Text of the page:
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Elegant Gillows Style Burr Walnut Writing Table Desk

Elegant Gillows Style Burr Walnut Writing Table Desk Sold
Ref:00775W

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This is a sublime burr walnut writing table in the manner of Gillowsdating from the last quarter of the 20th century.

This elegant desk will make a wonderful addition to one room in your home or office.

Gillows was an 18th Century English furniture maker who has been credited with creating some of the finest mahogany furniture in England.

This gorgeous desk is crafted from a beautiful burr walnut and features a striking inset leather writing surface that has been hand tooled and gilded.

The table has three drawers perfectly sized for all the stationary you could possibly need, making it not just a symbol of refinement but a practical furnishing as well. It stands on brass castors.

It is finished on all sides so that it can stand freely in the middle of a room, making it extremely suitable for a large home or business office.
 

Condition:

In excellent condition, please see photos for confirmation.
 

Dimensions in cm:

Height 77 x Width 153 x Depth 77

Height 62 x Width 133 - Kneehole

Dimensions in inches:

Height 2 feet, 6 inches x Width 5 feet, 0 inches x Depth 2 feet, 6 inches

Height 2 feet, 0 inches x Width 4 feet, 4 inches - Kneehole

Burr Walnut
refers to the swirling figure present in nearly all walnut when cut and polished, and especially in the wood taken from the base of the tree where it joins the roots. However the true burr is a rare growth on the tree where hundreds of tiny branches have started to grow. Burr walnut produces some of the most complex and beautiful figuring you can find.


Walnut
The Walnut woods are probably the most recognisable and popular of all the exotic woods, having been used in furniture making for many centuries. Walnut veneer was highly priced and the cost would reflect the ‘fanciness’ of the veneer – the more decorative, then the more expensive and desirable.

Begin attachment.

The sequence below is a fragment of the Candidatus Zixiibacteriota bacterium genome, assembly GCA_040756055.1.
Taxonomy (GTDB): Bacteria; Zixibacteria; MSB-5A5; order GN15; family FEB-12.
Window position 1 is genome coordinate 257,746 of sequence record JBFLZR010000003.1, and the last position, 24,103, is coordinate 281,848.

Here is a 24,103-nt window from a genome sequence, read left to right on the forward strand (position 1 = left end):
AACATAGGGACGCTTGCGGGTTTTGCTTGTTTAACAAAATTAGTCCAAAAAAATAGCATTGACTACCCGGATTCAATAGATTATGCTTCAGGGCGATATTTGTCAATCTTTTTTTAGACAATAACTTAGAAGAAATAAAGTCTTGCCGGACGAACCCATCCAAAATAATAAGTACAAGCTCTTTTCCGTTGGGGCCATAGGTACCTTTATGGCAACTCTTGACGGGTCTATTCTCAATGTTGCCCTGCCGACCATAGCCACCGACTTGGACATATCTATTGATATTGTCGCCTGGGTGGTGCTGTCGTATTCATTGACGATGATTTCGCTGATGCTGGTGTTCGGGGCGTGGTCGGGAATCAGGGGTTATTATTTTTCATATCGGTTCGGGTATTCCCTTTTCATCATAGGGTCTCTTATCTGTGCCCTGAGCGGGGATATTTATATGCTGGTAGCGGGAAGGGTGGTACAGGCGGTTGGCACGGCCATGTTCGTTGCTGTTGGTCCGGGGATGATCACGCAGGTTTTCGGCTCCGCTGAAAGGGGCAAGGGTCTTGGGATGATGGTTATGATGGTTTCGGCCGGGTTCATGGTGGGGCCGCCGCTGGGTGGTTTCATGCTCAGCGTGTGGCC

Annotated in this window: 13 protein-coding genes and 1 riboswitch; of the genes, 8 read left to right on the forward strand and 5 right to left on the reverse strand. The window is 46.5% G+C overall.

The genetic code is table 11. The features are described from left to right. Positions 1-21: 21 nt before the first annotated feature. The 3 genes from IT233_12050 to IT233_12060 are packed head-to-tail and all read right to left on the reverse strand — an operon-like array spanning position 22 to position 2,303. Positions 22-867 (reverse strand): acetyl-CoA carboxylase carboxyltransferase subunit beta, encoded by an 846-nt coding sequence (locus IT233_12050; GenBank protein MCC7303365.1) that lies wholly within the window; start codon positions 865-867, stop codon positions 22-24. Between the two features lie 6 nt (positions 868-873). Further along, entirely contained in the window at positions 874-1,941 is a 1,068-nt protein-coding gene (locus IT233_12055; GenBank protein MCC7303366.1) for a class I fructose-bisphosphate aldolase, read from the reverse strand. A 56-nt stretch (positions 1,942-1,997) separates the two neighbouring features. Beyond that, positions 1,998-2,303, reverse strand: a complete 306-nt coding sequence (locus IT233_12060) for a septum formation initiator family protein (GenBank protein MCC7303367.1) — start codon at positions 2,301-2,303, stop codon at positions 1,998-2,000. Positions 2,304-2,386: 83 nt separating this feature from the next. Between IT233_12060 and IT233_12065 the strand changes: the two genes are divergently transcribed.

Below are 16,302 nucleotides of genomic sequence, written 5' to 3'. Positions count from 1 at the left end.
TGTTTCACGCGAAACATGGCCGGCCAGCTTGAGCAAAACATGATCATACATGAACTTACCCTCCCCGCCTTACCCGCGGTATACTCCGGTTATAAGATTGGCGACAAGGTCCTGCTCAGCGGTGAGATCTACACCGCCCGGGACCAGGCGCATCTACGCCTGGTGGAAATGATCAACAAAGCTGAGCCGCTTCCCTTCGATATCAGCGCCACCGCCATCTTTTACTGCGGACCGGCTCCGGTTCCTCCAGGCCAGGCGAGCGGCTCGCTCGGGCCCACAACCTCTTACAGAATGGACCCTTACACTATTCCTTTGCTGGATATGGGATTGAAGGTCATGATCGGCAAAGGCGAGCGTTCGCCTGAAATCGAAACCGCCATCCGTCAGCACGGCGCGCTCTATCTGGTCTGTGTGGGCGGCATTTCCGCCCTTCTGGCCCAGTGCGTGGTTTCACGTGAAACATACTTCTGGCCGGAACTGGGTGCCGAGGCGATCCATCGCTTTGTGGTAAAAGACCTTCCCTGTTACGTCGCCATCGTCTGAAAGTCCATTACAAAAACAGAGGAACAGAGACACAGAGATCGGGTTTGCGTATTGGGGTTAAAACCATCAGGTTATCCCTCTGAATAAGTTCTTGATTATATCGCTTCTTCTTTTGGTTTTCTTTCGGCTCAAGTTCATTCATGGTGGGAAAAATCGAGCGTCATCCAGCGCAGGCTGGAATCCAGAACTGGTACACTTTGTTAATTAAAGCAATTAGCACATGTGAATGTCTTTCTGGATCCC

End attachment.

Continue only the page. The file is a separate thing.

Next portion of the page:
Figured Walnut and Burr Walnut (often referred to as Burl Walnut) were considered as the most attractive varieties of Walnut. Burr Walnut veneer was taken from the specific part of the tree where ‘growths’ sprouting smaller branches and / or roots would occur. As these ‘growth’ areas were limited in both occurrence and size, larger veneers were hard to source and often on bigger furniture (tables, desks, bureaus, cabinets etc), these veneers would have to be carefully joined by matching up the pieces or blending them together.

Angelica Kauffman, RA (1741 - 1807)

was a Swiss-born Austrian Neoclassical painter who had a successful career in London and Rome. Though born as "Kauffmann", Kauffman is the preferred spelling of her name in English; it is the form she herself used most in signing her correspondence, documents and paintings.

While Kauffman produced many types of art, she identified herself primarily as a history painter, an unusual designation for a woman artist in the 18th century. History painting, was considered the most elite and lucrative category in academic painting during this time period. Under the direction of Sir Joshua Reynolds, the Royal Academy made a strong effort to promote history painting to a native audience who were more interested in commissioning and buying portraits and landscapes.

Despite the popularity that Kauffman enjoyed in British society and her success as an artist, she was disappointed by the relative apathy that the British had towards history painting. Ultimately she left Britain for the continent, where history painting was better established, held in higher esteem and patronized.

The works of Angelica Kauffman have retained their reputation. By 1911, rooms decorated with her work were still to be seen in various quarters. At Hampton Court was a portrait of the duchess of Brunswick; in the National Portrait Gallery, a self-portrait. There were other pictures by her at Paris, at Dresden, in the Hermitage at St Petersburg, in the Alte Pinakothek atMunich, in Kadriorg Palace, Tallinn (Estonia).

Satinwood

is a hard and durable wood with a satinlike sheen, much used in cabinetmaking, especially in marquetry. It comes from two tropical trees of the family Rutaceae (rue family). East Indian or Ceylon satinwood is the yellowish or dark-brown heartwood of Chloroxylon swietenia.

The lustrous, fine-grained, usually figured wood is used for furniture, cabinetwork, veneers, and backs of brushes. West Indian satinwood, sometimes called yellow wood, is considered superior. It is the golden yellow, lustrous, even-grained wood found in the Florida Keys and the West Indies.

It has long been valued for furniture. It is also used for musical instruments, veneers, and other purposes. Satinwood is classified in the division Magnoliophyta, class Magnoliopsida, order Sapindales, family Rutaceae.

Our reference: 00775W